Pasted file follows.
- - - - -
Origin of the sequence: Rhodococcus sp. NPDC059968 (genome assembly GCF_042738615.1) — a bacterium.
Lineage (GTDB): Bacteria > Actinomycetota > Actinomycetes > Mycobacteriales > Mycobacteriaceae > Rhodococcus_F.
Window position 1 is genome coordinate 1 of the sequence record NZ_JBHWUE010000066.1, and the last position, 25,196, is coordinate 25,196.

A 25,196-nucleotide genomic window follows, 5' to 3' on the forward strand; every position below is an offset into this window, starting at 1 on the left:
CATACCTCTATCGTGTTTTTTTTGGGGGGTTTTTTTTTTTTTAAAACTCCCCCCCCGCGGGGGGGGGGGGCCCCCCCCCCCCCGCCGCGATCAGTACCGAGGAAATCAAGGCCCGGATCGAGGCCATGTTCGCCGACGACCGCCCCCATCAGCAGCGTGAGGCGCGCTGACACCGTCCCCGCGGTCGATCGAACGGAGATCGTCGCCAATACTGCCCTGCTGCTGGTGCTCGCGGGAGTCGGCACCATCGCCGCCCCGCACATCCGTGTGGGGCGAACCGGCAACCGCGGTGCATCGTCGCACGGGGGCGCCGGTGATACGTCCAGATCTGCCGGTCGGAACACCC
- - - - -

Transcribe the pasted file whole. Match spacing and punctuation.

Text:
Origin of the sequence: Rhodococcus sp. NPDC059968 (genome assembly GCF_042738615.1) — a bacterium.
Lineage (GTDB): Bacteria > Actinomycetota > Actinomycetes > Mycobacteriales > Mycobacteriaceae > Rhodococcus_F.
Window position 1 is genome coordinate 1 of the sequence record NZ_JBHWUE010000066.1, and the last position, 25,196, is coordinate 25,196.

A 25,196-nucleotide genomic window follows, 5' to 3' on the forward strand; every position below is an offset into this window, starting at 1 on the left:
CATACCTCTATCGTGTTTTTTTTGGGGGGTTTTTTTTTTTTTAAAACTCCCCCCCCGCGGGGGGGGGGGGCCCCCCCCCCCCCGCCGCGATCAGTACCGAGGAAATCAAGGCCCGGATCGAGGCCATGTTCGCCGACGACCGCCCCCATCAGCAGCGTGAGGCGCGCTGACACCGTCCCCGCGGTCGATCGAACGGAGATCGTCGCCAATACTGCCCTGCTGCTGGTGCTCGCGGGAGTCGGCACCATCGCCGCCCCGCACATCCGTGTGGGGCGAACCGGCAACCGCGGTGCATCGTCGCACGGGGGCGCCGGTGATACGTCCAGATCTGCCGGTCGGAACACCC